This comprehensive, annotated, multivolume bibliography is a record of all printed works touching on some aspect of the political, religious, cultural, or social history of the Hawaiian Islands-from the first printed notice mentioning the Islands (in a German periodical of January 1780) to the beginning of the twentieth century, when the Islands ceased to be a separate political entity. Volume I covers the period from 1780 to 1830, when exploratory voyages to the northern Pacific had largely concluded and the arrival of improved printing equipment in the Islands resulted in a substantial increase in the number of works printed by the Mission Press in Honolulu. In addition to books and pamphlets, the bibliography includes newspaper and periodical accounts and single sheet publications such as broadsides, circulars, playbills, and handbills because they often contain the only eyewitness or contemporary description of an important event or individual. Entries pertaining to Captain Cook's Third Voyage dominate the first twenty years of the bibliography. They reflect the profound impact of the voyage on both the Hawaiian culture and on nineteenth-century European thought. Extensive annotations provide a brief summary of approximately 760 published works in the first volume of the bibliography. All known editions of each work are listed, together with the exact title, date of publication, size of the volume, collation of pages, number and type of plates and maps, references, and location of copies. The bibliography will be invaluable to scholars, librarians, rare book sellers, and book collectors within the field of Hawaiiana.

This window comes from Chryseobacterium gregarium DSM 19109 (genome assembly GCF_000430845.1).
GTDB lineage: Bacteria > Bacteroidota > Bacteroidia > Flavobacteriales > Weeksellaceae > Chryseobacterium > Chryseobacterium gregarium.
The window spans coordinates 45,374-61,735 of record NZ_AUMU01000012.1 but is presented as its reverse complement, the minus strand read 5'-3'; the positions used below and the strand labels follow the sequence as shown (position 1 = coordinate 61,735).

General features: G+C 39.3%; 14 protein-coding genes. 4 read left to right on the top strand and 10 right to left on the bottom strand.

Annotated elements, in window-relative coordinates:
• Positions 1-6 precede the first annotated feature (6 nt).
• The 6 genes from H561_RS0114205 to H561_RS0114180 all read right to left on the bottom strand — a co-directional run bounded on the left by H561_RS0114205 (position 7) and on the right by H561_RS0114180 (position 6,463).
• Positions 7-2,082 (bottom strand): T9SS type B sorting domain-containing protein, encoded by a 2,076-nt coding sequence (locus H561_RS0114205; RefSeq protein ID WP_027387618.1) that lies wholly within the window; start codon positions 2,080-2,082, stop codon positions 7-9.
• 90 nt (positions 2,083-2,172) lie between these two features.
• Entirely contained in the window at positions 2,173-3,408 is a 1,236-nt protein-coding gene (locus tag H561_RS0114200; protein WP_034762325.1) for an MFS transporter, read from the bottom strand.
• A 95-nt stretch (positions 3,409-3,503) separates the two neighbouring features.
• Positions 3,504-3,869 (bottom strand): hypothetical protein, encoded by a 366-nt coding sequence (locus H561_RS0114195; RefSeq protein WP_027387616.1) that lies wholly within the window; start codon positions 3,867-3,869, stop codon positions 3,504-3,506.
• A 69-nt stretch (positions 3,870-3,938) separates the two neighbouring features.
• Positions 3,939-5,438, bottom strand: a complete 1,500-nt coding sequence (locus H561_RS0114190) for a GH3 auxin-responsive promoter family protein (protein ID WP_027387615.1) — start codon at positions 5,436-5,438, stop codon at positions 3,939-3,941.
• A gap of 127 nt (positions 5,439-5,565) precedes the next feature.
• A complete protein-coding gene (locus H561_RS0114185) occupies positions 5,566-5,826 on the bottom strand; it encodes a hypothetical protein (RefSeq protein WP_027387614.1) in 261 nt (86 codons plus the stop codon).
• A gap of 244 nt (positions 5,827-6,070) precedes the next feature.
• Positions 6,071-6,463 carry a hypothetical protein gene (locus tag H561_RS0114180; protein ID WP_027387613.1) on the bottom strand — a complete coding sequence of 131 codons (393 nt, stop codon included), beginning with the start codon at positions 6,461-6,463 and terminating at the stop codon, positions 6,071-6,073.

Search America's historic newspaper pages from 1789-1963 or use the U.S. Newspaper Directory to find information about American newspapers published between 1690-present. It includes nearly a full run of The Polynesian, published in Honolulu beginning in 1840.
The Hawaiian and Pacific Collections are internationally recognized research collections. We collect material in all formats, languages, subjects, academic levels and eras, within the geographic scope of Hawaiʻi and the broader regions of Polynesia, Melanesia and Micronesia.
The collection of early Hawaiian printing at AAS is one of the strongest institutional collections of Hawaiiana outside of the islands, and it continues to grow. Highlights include Hawaiian language imprints, bibliographies, hymnals, maps, primers, newspapers, periodicals, and engravings.